Nobel Laureate Professor Amartya Sen on Tuesday expressed regret that children have not gained from India’s economic growth and termed the high incidence of female feticide as a “national calamity”.
Delivering the foundation day lecture of the Institute for Human Development, Sen pointed out the startling contrast between India’s growing economy and its poor record on social indicators. “We still have high incidence of undernourished children,” he said, adding that some states have improved but the country as a whole has not done well.
While praising the Supreme Court got for its order on the Integrated Child Development Scheme (ICDS), Sen expressed displeasure over the increasing number of anaemic children and the number of children — a whopping 40 per cent — who are only partially covered by the government’s immunisation programme or not at all. He also pointed out that gender inequality casts a shadow on child nutrition as a weak mother will deliver a malnourished child. He urged the government to review the social sector schemes.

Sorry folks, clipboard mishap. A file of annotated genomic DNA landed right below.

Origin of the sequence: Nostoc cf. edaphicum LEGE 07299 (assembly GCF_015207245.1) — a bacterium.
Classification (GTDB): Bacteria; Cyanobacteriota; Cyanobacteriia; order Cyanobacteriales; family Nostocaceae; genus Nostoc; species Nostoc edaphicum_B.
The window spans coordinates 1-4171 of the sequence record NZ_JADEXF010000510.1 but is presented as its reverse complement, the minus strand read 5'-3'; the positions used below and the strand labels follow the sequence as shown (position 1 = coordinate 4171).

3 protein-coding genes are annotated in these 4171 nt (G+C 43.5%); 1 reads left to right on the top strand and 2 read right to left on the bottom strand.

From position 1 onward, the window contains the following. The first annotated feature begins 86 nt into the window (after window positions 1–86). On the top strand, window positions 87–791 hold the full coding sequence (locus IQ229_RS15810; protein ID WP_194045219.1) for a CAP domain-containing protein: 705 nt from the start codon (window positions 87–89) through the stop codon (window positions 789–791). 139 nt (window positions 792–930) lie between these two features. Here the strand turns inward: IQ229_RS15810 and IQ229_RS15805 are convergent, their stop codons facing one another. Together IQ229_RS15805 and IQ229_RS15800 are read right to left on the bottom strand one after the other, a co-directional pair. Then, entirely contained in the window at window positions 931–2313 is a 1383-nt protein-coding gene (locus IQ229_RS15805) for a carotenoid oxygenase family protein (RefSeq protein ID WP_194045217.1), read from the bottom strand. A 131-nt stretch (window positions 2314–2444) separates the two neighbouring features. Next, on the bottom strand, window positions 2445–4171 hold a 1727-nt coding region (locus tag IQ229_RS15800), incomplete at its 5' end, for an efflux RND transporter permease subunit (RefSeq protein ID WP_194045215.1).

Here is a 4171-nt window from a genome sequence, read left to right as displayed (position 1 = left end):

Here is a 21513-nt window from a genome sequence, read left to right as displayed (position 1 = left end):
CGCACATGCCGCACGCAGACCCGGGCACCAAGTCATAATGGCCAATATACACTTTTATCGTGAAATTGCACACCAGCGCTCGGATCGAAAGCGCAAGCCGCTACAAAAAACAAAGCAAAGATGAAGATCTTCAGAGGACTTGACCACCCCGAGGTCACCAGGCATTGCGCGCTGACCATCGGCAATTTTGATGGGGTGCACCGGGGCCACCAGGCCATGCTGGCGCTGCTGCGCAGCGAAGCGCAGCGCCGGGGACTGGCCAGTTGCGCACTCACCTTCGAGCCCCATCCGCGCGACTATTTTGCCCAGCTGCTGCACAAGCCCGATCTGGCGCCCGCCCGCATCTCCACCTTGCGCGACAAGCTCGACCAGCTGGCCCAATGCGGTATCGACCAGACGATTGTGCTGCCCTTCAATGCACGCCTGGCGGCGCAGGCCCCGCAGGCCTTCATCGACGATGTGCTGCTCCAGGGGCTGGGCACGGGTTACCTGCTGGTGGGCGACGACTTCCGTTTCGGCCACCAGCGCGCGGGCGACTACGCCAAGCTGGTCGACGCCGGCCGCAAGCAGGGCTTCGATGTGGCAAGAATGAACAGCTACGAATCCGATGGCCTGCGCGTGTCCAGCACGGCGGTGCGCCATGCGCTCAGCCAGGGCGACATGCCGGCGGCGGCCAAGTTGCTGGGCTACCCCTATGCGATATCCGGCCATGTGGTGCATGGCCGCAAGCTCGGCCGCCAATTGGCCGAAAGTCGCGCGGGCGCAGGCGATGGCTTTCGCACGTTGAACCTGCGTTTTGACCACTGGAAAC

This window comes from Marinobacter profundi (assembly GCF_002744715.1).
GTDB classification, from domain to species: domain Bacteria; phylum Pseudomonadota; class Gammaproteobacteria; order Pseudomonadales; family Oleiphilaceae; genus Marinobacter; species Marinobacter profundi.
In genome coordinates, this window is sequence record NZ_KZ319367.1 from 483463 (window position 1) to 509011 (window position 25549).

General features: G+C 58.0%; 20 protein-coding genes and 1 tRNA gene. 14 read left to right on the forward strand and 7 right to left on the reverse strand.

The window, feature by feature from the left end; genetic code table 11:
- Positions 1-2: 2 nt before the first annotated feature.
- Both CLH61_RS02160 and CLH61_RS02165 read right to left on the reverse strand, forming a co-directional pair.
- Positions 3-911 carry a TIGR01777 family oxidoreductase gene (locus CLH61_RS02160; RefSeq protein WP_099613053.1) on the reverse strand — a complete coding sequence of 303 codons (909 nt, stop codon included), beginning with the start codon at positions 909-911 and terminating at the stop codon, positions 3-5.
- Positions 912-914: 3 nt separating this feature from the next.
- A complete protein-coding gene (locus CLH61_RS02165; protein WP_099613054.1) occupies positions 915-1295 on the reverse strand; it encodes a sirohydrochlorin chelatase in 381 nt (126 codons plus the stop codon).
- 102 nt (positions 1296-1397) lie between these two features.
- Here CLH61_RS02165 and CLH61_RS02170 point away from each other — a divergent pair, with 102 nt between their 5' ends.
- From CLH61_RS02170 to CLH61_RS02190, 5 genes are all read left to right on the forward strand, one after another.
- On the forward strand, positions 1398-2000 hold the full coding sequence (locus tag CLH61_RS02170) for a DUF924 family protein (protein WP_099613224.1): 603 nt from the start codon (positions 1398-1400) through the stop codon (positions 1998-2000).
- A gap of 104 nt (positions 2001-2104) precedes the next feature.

According to Sen, one area where India’s record has not improved is female feticide. “In west and north India, the ratio of girls to boys is falling. The ratio is only equal to the European ratio in the southern and some eastern states,” he said. There has been a sharp decline in girl birth ratio from the 1991 Census (94.4) to the 2001 Census (92.7), he added.
Speaking of international sex ratios, Sen said the ratio in Korea is 88 girls to 100 boys while it is 85 to 100 in China. “Like us, China also want boys,” he said.
On the theme of the lecture, ‘Children and Human Rights’, Sen favoured human rights to influence legislation on child rights but cautioned that legislation alone cannot work. “Bring in institutions that create awareness about child rights and provide additional understanding of children,” was his suggestion on implementation of child rights.